Wooden's quaint phrases had waited on them, had anticipated their hardships.
"They were a gift I didn't open until years later," Walton says. "I didn't realize. I was a kid. Now that I'm a parent, now that I've been through what I've been through [including dozens of surgeries on his ankles and many years of work to overcome his speech impediment], I see that they're not just phrases, they're a philosophy of life, and I can't imagine my life without them."
Andy Hill doesn't have to imagine. He spent 25 years away from Wooden.
A Westwood boy born and raised, Hill always wanted to be a Bruin. He would hum the UCLA fight song shooting hoops in his back yard. He would travel all over the city to see them play in the days before Pauley Pavilion was built. The chance to come to UCLA, to play for Wooden, was his dream come true.
Until he got there.
After a promising year as the leading scorer of the freshman team, it was all downhill. On the court, Wooden felt he had better guards in Kenny Booker and Henry Bibby, so Hill almost never played (he took just 99 shots in three years on the varsity). Off the court, he and Wooden butted heads over politics and the program's treatment of reserve players. At one point, Wooden even encouraged him to transfer.
While Walton thrived in the interplay between himself and Wooden, Hill felt neglected, misunderstood, disillusioned. "Things weren't good with me and my dad," he says. "I think I came to UCLA looking for a father, and I think Coach was just looking for a point guard." The disconnect left him hurt and lost. "For the first time in my life, basketball wasn't fun," he says. "And I was sure this man who I'd idolized just really didn't like me."
So he played out the string, ran through the drills in practice and steamed on the bench in games, ambivalent, after a while, about even getting in. "People used to call Andy 'The man who starts five thousand cars,'" Walton jokes, "because you knew when he got in the game it was over." It was embarrassing, and when graduation came in the summer of '72, Hill couldn't get out of Dodge fast enough. "The day I left school," he says, "I was sure that was the last time I'd ever see Coach."
On a golf course 25 years later, Wooden came back to him. "Before a difficult 2-iron shot, my playing partner told me, 'Don't hurry, get your balance,'" Hill, then a CBS television executive, says. "It was like he was channeling Coach, encapsulating what he taught us. And in that instant, I realized, though I thought I'd put him away, he'd always been with me, his principles had guided my life and my career." In a moment of clarity and calm, Hill knocked the shot stiff, and decided he had to call Wooden and thank him when he got off the course.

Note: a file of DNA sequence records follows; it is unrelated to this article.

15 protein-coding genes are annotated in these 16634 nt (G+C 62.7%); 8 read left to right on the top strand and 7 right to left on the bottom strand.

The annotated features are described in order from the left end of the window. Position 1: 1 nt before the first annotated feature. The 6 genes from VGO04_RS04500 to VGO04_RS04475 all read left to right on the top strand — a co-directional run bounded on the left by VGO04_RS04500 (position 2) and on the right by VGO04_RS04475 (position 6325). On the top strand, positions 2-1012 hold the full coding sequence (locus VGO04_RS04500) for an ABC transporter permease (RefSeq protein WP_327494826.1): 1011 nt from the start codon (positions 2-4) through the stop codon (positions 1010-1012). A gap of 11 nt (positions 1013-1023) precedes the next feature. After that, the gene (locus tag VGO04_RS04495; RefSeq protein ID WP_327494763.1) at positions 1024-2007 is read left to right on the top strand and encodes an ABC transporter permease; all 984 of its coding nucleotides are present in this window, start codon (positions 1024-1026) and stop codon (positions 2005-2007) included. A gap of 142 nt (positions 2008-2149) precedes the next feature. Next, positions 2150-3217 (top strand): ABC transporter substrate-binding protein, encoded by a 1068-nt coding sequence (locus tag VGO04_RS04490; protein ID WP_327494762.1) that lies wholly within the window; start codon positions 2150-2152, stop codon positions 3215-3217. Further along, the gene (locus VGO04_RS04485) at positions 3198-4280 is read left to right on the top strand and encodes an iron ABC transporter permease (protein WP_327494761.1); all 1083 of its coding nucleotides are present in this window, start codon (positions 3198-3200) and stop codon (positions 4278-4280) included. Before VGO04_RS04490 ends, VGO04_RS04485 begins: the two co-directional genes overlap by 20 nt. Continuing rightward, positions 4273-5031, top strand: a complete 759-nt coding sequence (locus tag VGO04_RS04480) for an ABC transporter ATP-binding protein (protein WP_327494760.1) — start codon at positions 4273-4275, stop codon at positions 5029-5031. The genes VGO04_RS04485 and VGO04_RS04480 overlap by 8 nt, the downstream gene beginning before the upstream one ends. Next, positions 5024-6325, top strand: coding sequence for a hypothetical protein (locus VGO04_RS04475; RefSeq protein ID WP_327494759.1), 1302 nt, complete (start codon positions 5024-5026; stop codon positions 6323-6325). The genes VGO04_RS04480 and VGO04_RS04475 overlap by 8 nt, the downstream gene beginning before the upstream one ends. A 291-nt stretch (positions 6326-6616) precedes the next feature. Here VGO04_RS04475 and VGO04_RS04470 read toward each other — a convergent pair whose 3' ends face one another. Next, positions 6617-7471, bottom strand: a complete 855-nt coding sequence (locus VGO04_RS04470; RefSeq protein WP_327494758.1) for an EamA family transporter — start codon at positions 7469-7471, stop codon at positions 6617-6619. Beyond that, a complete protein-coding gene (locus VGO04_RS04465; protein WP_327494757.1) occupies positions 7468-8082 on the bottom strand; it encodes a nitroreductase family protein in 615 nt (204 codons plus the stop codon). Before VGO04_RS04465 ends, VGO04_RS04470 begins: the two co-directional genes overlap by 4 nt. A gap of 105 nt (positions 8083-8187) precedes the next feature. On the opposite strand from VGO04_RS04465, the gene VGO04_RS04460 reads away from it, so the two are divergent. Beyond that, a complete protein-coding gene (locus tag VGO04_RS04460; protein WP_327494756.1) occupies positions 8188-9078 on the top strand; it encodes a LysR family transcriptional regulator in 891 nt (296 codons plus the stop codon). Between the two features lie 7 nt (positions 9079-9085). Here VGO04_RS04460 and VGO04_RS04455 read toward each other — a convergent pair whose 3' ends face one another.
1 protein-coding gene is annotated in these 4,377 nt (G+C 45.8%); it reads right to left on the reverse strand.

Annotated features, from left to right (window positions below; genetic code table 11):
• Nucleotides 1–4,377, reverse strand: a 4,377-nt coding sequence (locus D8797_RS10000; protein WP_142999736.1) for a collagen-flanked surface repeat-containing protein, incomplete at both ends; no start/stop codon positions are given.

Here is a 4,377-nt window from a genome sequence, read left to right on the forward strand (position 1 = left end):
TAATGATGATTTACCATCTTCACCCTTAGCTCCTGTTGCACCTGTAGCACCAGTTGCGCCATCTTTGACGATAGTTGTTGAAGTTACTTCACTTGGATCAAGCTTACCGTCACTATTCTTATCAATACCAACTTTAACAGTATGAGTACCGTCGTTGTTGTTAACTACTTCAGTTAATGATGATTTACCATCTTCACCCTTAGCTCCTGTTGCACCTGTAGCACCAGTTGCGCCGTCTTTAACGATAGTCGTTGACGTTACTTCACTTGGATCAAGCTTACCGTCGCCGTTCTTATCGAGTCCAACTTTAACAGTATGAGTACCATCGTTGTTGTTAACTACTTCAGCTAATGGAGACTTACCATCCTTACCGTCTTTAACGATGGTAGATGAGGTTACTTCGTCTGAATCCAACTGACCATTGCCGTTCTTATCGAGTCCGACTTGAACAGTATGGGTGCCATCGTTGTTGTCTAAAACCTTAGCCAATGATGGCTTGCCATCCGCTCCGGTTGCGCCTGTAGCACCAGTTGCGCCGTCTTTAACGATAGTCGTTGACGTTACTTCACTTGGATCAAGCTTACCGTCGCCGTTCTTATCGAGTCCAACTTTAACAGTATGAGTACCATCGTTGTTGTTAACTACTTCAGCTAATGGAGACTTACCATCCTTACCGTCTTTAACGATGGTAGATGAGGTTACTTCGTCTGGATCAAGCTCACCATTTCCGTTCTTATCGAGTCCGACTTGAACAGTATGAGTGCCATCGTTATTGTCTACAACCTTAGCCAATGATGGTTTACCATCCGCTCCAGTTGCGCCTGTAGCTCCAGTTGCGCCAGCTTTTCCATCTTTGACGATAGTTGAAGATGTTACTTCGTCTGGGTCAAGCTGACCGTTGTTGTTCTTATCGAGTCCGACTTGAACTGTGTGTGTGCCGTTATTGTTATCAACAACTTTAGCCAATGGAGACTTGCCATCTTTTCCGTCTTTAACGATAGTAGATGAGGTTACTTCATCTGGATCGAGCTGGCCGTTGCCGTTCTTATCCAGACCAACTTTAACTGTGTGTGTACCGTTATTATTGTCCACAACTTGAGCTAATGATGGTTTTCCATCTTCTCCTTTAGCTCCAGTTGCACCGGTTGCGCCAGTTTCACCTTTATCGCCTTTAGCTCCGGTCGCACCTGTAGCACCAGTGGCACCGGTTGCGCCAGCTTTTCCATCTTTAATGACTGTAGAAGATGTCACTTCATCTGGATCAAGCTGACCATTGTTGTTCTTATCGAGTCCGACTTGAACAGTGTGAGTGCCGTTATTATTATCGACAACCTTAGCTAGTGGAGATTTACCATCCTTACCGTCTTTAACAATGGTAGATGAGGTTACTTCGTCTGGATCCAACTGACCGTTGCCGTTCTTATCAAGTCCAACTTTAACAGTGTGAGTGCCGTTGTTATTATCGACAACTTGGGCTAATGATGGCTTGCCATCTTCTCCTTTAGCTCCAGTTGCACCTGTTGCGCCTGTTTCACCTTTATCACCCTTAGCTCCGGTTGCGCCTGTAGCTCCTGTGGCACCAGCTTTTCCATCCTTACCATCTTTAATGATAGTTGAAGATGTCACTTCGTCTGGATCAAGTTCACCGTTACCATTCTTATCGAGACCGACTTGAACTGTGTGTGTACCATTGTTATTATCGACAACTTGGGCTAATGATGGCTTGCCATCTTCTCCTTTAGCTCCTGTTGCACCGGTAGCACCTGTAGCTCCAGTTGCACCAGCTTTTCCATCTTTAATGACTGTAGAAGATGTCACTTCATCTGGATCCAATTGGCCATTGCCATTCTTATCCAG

"Coach, it's Andy Hill."
"Andy? Where are you? Can you come over?"
Eight years later, Hill, who visits Wooden at least a couple of times a week now, helps Coach into the passenger seat of Walton's car in the parking lot out behind VIPs. He offers his left arm, bent at the elbow, and Wooden reaches out his right hand and grabs on. They pause there for a second ("Don't hurry, get your balance"), leaning on each other, before Wooden settles down into the seat. "That phone call was the best decision I've ever made," Hill says. "It changed my life. Once we were away from basketball, from my thinking I should play more, I could see he did care about me. And what we have now goes way beyond the father-son relationship I used to hope for. What we have now is that plus a friendship."
* * *
"Don't call me Wizard," Wooden says. "I'm no wizard." If he were more theatrical, the line would come with a "Harumph!," but instead he just grimaces. He doesn't think there's anything remarkable about him at all. He's just a kid from Martinsville whose daddy told him to do right and do his best. He's no better than you or me. He's a schoolteacher who's been lucky enough to have some exceptional students over the years, end of story. He's kept his nose to the grindstone and he's kept his eyes on the prize, but he ain't special.
Ask him to explain that chock-full calendar of his, ask him why it is that he and so many of his boys have stayed so close for so long, and he'll tell you it's just an extension of what all coaches and players share. "You deal with each other in so many different ways," he says. "You deal with each other physically, emotionally and mentally, and through times of stress, and I think you just get to know each other better."
The boys aren't buying such a mundane explanation. They know he's one of a kind.
They speak of him in hushed tones, with wide smiles on their faces. They gush. Do they risk deifying him? They don't care. They know what they know. Wilkes tells you how moved he was, how much he learned, by Coach's absolute devotion to Nellie. Washington speaks of Wooden's unflinching support of Kareem at a time when the center was marginalized by race, size, politics. Shackelford marvels still at his steady habits of study and preparation. Hill raves about his memory, of names, faces and lines of poetry he loves. Walton, who unabashedly calls Wooden "an enduring flame of hope," says it's all these and more: "It's the totality with Coach. It's the example he sets by the way he does all the little things and all the big things in his life."